Ben Johnson's head coaching stock is taking a hit, but it's not all his fault

Lions offensive coordinator Ben Johnson deserves plenty of criticism for how he calls plays sometimes, but the current hit to his stock as a head coaching candidate is not all his fault.

Junfu Han / USA TODAY NETWORK
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The Detroit Lions have been pretty good offensively for much of this season. The third quarter is an ongoing issue though, as offensive coordinator Ben Johnson loses his creativity for some reason and becomes predictable. It couldn't have been worse on Sunday against the Chicago Bears, as the Lions had 61 yards of total offense with two turnovers in the second half.

Run, run, play-action pass to the middle of the field tends to be the play-calling pattern Johnson falls into when the rut comes. He fails to deviate or adjust from a core game plan in a troubling way.

As Johnson is lined up for head coaching interviews again after the season, he will face a big question-as noted by Jeff Risdon of Lions Wire.

Johnson's stock as a head coaching candidate has taken an undeniable hit lately. Time will tell if, or how, that stock recovers over the rest of the season. It's a reach to stay he's distracted by the outside buzz regarding his future, so let's not go there.

But it's also not all Johnson's fault that his head coaching stock has taken the hit it has.

It's not all Ben Johnson's fault that his head coaching stock has taken a hit lately

The NFL head coaching openings after last season were not very appealing, for a number of reasons. But for many, if not all, it was related to a quarterback question. Not ideal for an offensive coordinator making that jump, so Johnson decided to stay in Detroit for at least one more year.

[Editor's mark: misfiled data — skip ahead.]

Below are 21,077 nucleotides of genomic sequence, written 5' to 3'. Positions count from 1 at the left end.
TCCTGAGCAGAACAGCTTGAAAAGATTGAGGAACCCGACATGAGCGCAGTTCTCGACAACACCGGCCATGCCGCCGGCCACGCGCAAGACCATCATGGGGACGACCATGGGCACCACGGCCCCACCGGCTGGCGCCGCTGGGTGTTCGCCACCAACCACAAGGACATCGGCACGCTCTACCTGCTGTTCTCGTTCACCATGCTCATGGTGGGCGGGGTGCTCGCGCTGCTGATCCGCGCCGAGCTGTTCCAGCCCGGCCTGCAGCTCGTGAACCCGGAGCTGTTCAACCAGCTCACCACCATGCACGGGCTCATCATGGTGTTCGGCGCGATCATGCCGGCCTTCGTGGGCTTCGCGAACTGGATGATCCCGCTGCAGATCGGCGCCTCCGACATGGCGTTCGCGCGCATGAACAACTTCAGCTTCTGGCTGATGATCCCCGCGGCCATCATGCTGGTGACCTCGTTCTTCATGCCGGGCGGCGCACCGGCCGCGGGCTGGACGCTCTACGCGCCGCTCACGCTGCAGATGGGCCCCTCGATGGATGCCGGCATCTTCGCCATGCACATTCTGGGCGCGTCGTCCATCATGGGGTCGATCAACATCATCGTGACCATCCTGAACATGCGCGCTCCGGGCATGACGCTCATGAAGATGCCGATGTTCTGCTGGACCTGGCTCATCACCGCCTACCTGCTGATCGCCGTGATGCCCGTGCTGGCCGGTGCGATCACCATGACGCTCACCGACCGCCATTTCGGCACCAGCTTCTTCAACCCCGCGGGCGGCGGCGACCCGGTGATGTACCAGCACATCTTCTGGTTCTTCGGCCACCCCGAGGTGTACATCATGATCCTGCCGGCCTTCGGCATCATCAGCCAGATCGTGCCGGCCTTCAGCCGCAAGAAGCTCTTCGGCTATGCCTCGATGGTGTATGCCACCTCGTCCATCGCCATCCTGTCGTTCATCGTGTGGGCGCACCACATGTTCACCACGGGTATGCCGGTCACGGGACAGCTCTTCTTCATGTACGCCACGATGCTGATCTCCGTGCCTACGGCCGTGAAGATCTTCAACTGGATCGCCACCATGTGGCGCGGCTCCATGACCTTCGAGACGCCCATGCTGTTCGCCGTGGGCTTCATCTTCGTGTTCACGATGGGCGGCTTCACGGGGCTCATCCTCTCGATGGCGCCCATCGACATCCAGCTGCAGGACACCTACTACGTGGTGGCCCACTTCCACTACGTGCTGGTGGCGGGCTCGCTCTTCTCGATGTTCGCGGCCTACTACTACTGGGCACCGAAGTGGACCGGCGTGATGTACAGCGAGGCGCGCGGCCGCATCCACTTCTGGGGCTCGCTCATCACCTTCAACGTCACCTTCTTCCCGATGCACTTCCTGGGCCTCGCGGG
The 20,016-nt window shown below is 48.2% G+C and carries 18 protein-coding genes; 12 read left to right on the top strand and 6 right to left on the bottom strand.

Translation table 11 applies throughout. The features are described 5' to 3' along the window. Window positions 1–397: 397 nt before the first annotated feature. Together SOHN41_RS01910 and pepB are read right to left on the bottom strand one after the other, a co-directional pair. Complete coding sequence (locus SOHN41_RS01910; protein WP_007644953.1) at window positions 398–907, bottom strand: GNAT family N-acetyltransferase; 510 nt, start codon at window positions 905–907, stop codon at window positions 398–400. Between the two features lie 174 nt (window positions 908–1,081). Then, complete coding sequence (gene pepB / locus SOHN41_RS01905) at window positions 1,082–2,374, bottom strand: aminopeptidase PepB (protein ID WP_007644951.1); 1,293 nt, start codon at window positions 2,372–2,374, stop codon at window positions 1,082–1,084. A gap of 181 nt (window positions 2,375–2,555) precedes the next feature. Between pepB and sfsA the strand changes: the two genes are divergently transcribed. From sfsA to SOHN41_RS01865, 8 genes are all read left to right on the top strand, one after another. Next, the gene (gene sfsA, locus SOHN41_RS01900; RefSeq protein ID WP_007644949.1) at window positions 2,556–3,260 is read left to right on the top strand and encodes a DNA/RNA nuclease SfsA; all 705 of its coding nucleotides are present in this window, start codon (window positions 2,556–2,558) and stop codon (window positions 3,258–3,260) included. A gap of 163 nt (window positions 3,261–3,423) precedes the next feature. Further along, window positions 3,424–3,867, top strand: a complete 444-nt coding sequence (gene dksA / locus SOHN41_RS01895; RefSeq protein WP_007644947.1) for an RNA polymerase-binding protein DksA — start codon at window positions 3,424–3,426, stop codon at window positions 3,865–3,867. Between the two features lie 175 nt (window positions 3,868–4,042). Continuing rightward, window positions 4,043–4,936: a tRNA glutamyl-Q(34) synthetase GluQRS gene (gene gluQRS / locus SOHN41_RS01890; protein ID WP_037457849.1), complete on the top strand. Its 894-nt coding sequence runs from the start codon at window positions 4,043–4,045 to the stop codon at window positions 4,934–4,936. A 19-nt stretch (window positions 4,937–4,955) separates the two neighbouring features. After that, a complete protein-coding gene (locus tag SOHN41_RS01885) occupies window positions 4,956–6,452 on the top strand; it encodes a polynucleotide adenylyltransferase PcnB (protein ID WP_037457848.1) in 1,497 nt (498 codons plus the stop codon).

With that said, here's one of the reasons I cited for why Johnson might regret not taking a head coaching job a year ago.

"2. Key Lions players set to regress"

The headliner there was quarterback Jared Goff. With a near-record interception-less streak going at the time, and coming off one of the best years of his career, some level of regression was in order this year.

Through six games this season, that regression did not come. Goff had a 105.1 passer rating with 11 touchdowns and three interceptions. And the Lions were 5-1.

In the seven games since then, Goff has an 86.9 passer rating with 10 touchdowns, seven interceptions and five fumbles (three lost). Narrow to the last four, and Goff has a 84.9 passer rating with more turnovers (eight) than touchdown passes. It's true a continually banged up offensive line isn't doing him any favors, and maybe he's secretly injured. But he is not playing well, and it's a big concern for the Lions going forward.

Johnson knows he has a quarterback who is struggling, whatever the reasons are. Goff is already a limited quarterback. He's not able to move around the pocket well, he can be timed with a sundial whenever he does run and he needs pristine pass protection to function anywhere near his best.

Johnson's work to get a good sample of Goff's best makes it interesting to consider what he could do with a quarterback who has legit all-around physical tools (Justin Herbert, Josh Allen, etc.). Goff is just not that guy.

Yes, Johnson needs to be better and not go into a play-calling shell like he does. But he has to work within his limits too. Right now, he has a struggling quarterback who has severe limitations even at their best.

The rest of the Lions' season will be important for Johnson to answer some questions teams who interview him for a head coaching job will have. But the current downturn in his stock as a head coaching candidate, such as it may even truly exist, is not all on him. His current quarterback is a big factor that can't be ignored.

5 head coaching jobs Ben Johnson could leave the Detroit Lions for after the season . 5 head coaching jobs Ben Johnson could leave the Detroit Lions for after the season. dark. Related:

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